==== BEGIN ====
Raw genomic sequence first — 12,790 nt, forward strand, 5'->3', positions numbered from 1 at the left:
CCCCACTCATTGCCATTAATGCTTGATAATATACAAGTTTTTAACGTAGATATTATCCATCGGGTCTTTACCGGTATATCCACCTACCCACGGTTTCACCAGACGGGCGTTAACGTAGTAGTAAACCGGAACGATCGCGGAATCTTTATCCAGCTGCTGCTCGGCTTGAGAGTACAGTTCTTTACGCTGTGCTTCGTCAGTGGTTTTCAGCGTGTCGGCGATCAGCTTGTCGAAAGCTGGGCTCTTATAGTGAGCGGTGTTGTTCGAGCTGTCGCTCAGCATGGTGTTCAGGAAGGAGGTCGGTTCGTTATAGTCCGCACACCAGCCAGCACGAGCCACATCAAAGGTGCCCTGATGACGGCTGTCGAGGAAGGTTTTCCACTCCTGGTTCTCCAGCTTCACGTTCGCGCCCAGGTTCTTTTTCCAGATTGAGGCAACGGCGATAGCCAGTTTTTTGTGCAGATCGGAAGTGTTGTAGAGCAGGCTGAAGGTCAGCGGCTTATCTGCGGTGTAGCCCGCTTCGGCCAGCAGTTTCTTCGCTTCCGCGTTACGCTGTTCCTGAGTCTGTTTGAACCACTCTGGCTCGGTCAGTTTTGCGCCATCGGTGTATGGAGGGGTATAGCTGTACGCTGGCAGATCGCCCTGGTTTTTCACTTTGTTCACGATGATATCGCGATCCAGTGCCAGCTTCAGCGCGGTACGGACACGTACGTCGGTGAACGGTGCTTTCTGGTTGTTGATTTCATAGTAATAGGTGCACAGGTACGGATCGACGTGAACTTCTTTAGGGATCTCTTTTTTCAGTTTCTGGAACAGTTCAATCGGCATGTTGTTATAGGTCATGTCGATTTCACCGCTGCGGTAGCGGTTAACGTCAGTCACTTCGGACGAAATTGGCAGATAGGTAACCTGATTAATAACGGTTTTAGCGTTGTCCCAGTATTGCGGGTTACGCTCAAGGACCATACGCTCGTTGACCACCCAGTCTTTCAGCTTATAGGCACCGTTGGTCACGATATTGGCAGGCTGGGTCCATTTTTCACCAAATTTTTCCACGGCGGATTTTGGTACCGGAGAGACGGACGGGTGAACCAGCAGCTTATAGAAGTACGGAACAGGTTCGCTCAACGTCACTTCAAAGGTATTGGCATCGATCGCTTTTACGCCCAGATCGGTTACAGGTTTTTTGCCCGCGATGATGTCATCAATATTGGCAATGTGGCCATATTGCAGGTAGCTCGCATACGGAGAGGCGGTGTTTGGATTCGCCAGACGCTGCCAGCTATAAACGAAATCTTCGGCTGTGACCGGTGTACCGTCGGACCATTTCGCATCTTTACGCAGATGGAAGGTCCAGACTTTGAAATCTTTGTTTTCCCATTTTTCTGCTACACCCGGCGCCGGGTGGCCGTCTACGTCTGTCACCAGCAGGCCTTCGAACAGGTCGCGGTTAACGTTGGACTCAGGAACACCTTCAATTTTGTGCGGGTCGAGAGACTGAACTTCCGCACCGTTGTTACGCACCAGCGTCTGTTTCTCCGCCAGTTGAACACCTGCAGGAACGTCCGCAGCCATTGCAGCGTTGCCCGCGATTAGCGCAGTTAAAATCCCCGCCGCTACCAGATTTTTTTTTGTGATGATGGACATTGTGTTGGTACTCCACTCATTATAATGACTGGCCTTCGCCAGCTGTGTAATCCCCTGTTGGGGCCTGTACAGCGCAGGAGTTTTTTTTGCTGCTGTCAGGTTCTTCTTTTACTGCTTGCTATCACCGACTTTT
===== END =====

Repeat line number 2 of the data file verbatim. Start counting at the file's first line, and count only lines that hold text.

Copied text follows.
CCCCACTCATTGCCATTAATGCTTGATAATATACAAGTTTTTAACGTAGATATTATCCATCGGGTCTTTACCGGTATATCCACCTACCCACGGTTTCACCAGACGGGCGTTAACGTAGTAGTAAACCGGAACGATCGCGGAATCTTTATCCAGCTGCTGCTCGGCTTGAGAGTACAGTTCTTTACGCTGTGCTTCGTCAGTGGTTTTCAGCGTGTCGGCGATCAGCTTGTCGAAAGCTGGGCTCTTATAGTGAGCGGTGTTGTTCGAGCTGTCGCTCAGCATGGTGTTCAGGAAGGAGGTCGGTTCGTTATAGTCCGCACACCAGCCAGCACGAGCCACATCAAAGGTGCCCTGATGACGGCTGTCGAGGAAGGTTTTCCACTCCTGGTTCTCCAGCTTCACGTTCGCGCCCAGGTTCTTTTTCCAGATTGAGGCAACGGCGATAGCCAGTTTTTTGTGCAGATCGGAAGTGTTGTAGAGCAGGCTGAAGGTCAGCGGCTTATCTGCGGTGTAGCCCGCTTCGGCCAGCAGTTTCTTCGCTTCCGCGTTACGCTGTTCCTGAGTCTGTTTGAACCACTCTGGCTCGGTCAGTTTTGCGCCATCGGTGTATGGAGGGGTATAGCTGTACGCTGGCAGATCGCCCTGGTTTTTCACTTTGTTCACGATGATATCGCGATCCAGTGCCAGCTTCAGCGCGGTACGGACACGTACGTCGGTGAACGGTGCTTTCTGGTTGTTGATTTCATAGTAATAGGTGCACAGGTACGGATCGACGTGAACTTCTTTAGGGATCTCTTTTTTCAGTTTCTGGAACAGTTCAATCGGCATGTTGTTATAGGTCATGTCGATTTCACCGCTGCGGTAGCGGTTAACGTCAGTCACTTCGGACGAAATTGGCAGATAGGTAACCTGATTAATAACGGTTTTAGCGTTGTCCCAGTATTGCGGGTTACGCTCAAGGACCATACGCTCGTTGACCACCCAGTCTTTCAGCTTATAGGCACCGTTGGTCACGATATTGGCAGGCTGGGTCCATTTTTCACCAAATTTTTCCACGGCGGATTTTGGTACCGGAGAGACGGACGGGTGAACCAGCAGCTTATAGAAGTACGGAACAGGTTCGCTCAACGTCACTTCAAAGGTATTGGCATCGATCGCTTTTACGCCCAGATCGGTTACAGGTTTTTTGCCCGCGATGATGTCATCAATATTGGCAATGTGGCCATATTGCAGGTAGCTCGCATACGGAGAGGCGGTGTTTGGATTCGCCAGACGCTGCCAGCTATAAACGAAATCTTCGGCTGTGACCGGTGTACCGTCGGACCATTTCGCATCTTTACGCAGATGGAAGGTCCAGACTTTGAAATCTTTGTTTTCCCATTTTTCTGCTACACCCGGCGCCGGGTGGCCGTCTACGTCTGTCACCAGCAGGCCTTCGAACAGGTCGCGGTTAACGTTGGACTCAGGAACACCTTCAATTTTGTGCGGGTCGAGAGACTGAACTTCCGCACCGTTGTTACGCACCAGCGTCTGTTTCTCCGCCAGTTGAACACCTGCAGGAACGTCCGCAGCCATTGCAGCGTTGCCCGCGATTAGCGCAGTTAAAATCCCCGCCGCTACCAGATTTTTTTTTGTGATGATGGACATTGTGTTGGTACTCCACTCATTATAATGACTGGCCTTCGCCAGCTGTGTAATCCCCTGTTGGGGCCTGTACAGCGCAGGAGTTTTTTTTGCTGCTGTCAGGTTCTTCTTTTACTGCTTGCTATCACCGACTTTT